I almost want to stop watching any more movies and just relish this rare moment of having seen two perfect films back to back (the first being BLACK SWAN and now THE KING’s SPEECH). Its nice to see Hollywood finally bounce back from a lackluster year and finish the year out with a strong winter slate of films. THE KING’S SPEECH is a formidable contender for Best Picture and unlike the past number of Best Picture winners, should THE KING’S SPEECH be awarded the golden statute, it will be well deserved. A win will also mark a nice comeback for the Weinstein Brothers and their struggling independent studio, The Weinstein Company. However, even if THE KING’S SPEECH loses Best Picture (which if it does, it will probably go to THE SOCIAL NETWORK), there is no doubt that Colin Firth will nab the Oscar for Best Actor. Regardless of what or whether or not it even will win anything, THE KING’S SPEECH is a remarkable, captivating, and highly entertaining movie that evokes the best of the late Merchant/Ivory productions (A ROOM WITH A VIEW, HOWARD’S END, and THE REMAINS OF THE DAY). Although an exhausting number of films have been set in World War II, the filmmakers have managed to tell a touching and inspirational story that, quite frankly, I’m fucking shocked that it has taken this long for someone to make a film about it.

This historical drama is about King George VI (Colin Firth), Queen Elizabeth’s dad and the son of King George V (Michael Gambon). As the younger of two brothers, George VI was not the next in line to succeed to the throne. That honor was to go to his older brother, Edward VIII (Guy Pearce), who later became known as the Duke of Windsor. For a public figure like George VI, it was particularly unfortunate that he suffered from a severe case of stammering. So debilitating was his stammering that any interaction outside his immediate family resulted in an agonizing exercise in patience as George attempted to get his words out. With the help of his supportive wife, Queen Elizabeth (Helena Bonham Carter), George VI tried every conceivable method to cure his stammering, but to no avail. Upon someone’s recommendation, Elizabeth decided to try out Lionel Logue (Geoffrey Rush), a struggling actor/speech therapist, whose unconventional methods involved a combination of psychotherapy and acting exercises. Impressed as she is with the doctor, Elizabeth still has the task of convincing George VI, who has given up trying to fix his stammer. Reluctantly, however, George VI decides to give the doctor a try and see what happens. What results is an unlikely lifelong friendship and an eventual curing of the king’s speech.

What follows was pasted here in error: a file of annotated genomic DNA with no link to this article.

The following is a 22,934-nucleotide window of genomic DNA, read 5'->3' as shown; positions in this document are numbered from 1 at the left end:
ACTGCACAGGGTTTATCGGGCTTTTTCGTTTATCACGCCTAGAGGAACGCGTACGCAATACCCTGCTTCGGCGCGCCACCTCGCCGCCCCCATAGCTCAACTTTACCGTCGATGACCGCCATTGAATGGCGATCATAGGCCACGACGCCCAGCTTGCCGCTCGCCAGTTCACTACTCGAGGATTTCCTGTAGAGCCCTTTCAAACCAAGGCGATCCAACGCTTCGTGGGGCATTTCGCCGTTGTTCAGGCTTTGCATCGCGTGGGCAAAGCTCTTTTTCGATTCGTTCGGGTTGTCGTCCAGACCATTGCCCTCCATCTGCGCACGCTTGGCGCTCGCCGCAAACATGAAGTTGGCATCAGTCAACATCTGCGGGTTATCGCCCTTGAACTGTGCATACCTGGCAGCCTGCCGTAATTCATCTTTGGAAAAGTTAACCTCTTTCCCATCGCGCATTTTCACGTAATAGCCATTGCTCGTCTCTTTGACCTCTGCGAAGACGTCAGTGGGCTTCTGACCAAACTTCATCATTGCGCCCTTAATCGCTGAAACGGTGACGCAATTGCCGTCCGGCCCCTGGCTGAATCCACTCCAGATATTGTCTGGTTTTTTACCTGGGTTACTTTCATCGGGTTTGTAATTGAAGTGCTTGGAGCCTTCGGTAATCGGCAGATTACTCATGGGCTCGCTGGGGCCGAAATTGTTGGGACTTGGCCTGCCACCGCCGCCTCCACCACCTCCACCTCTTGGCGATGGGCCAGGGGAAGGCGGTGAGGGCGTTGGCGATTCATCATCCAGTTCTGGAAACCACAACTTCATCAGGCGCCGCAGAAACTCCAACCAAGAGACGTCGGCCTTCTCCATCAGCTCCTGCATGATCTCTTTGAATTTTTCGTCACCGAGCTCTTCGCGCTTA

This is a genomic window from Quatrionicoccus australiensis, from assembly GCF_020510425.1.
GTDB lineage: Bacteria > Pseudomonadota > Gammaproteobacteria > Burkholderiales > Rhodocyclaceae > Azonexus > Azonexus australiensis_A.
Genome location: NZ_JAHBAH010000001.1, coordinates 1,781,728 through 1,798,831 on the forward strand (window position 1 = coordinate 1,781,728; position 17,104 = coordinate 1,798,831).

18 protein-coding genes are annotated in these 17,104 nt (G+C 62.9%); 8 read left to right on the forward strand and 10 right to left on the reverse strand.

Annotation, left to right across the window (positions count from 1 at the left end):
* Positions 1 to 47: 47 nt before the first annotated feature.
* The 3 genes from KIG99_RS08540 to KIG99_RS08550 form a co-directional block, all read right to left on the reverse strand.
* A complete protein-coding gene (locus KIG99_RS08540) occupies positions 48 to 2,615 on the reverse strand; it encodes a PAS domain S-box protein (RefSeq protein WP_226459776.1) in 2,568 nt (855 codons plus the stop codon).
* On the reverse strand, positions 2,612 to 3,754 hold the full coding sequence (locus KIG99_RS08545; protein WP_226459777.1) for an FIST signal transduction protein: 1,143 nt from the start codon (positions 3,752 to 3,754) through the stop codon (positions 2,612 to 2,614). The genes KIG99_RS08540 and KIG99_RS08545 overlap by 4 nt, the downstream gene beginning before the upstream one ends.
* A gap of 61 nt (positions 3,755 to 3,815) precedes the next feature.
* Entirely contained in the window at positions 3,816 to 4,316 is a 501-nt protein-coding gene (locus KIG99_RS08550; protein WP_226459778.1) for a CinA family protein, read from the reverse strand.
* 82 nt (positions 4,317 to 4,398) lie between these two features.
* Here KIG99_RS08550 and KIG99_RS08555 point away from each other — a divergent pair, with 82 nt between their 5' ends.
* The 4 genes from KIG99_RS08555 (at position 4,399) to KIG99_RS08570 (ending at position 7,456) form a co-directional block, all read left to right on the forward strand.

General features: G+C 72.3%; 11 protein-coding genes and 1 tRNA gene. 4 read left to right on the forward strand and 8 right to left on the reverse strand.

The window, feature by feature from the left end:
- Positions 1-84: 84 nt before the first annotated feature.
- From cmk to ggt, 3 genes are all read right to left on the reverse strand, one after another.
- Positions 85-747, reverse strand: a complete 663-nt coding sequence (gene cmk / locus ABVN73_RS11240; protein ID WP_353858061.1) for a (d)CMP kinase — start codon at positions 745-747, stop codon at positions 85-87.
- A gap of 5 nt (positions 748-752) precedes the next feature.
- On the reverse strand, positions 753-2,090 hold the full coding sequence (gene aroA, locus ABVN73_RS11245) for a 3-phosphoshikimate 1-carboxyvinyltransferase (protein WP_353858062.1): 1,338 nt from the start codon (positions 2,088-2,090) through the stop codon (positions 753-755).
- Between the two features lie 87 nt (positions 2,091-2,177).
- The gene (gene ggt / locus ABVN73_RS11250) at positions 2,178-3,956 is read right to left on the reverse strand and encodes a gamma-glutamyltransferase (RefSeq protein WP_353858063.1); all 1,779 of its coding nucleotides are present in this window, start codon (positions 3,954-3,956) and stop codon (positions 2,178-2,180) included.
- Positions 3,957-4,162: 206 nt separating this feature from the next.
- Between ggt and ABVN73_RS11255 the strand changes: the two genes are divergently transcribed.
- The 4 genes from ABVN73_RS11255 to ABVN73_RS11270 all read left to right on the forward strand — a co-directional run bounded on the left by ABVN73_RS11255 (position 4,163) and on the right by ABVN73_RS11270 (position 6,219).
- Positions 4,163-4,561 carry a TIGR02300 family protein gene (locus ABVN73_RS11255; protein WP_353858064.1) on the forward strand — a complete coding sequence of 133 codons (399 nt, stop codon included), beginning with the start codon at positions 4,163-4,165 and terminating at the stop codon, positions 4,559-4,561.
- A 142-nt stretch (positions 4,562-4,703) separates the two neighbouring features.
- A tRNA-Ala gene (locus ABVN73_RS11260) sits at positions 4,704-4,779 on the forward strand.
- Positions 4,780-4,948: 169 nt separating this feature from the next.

Colin Firth has been around for awhile, but its only been in the last two years that anyone has really given a shit and taken real notice of the actor. With last year’s A SINGLE MAN and now THE KING’S SPEECH, Firth has channeled some before unseen talent and is now poised to become one of Hollywood’s top leading men. In the past, Firth has been mainly relegated to playing romantic leading men in light fluffy comedies (BRIDGET JONES’ DIARY, LOVE ACTUALLY, and MAMMA MIA!). Not a bad actor by any means, but also not noteworthy. What I found so remarkable about Firth’s performance in THE KING’S SPEECH was how convincing he was in effecting a stammer. You’re not watching an actor simply imitate a variation of Porky Pig. In the presence of people, Firth’s entire composure gives way to timidity and eventually anger and frustration for being unable to overcome his fears. You can physically see this and the king overcoming his disability by film’s end consequently provides an emotionally elating experience. Adding to the character’s complexity is the fact that the king was not an altogether likeable person. He was an elitist who was cold and distant to most people and who was given to explosive temper tantrums. George VI’s relationship with his therapist was mostly marked by a master-servant relationship in which the king made the therapist aware of the hierarchical nature of their relationship. However, many of these traits the king possessed stemmed from his dysfunctional relationship with his father and brother, neither of whom provided a supportive environment for the king. George VI’s father was a hot-headed, impatient taskmaster who didn’t (or couldn’t) adequately deal with his son’s disability. The king’s brother, the Duke of Windsor, was a philandering womanizer who was given to bullying his brother by ridiculing his stammering. As intimidated as he was of his father and brother, the king also recognized the need for the country to have a strong leader in the wake of his father’s death and England’s entry into World War II. Firth masterfully balances these opposing facets of his character’s personality while also portraying George’s care and affection for his family and developing friendship with his therapist. This is one of the most multi-layered and complex characters I have seen this year and Colin Firth handles the job with great finesse.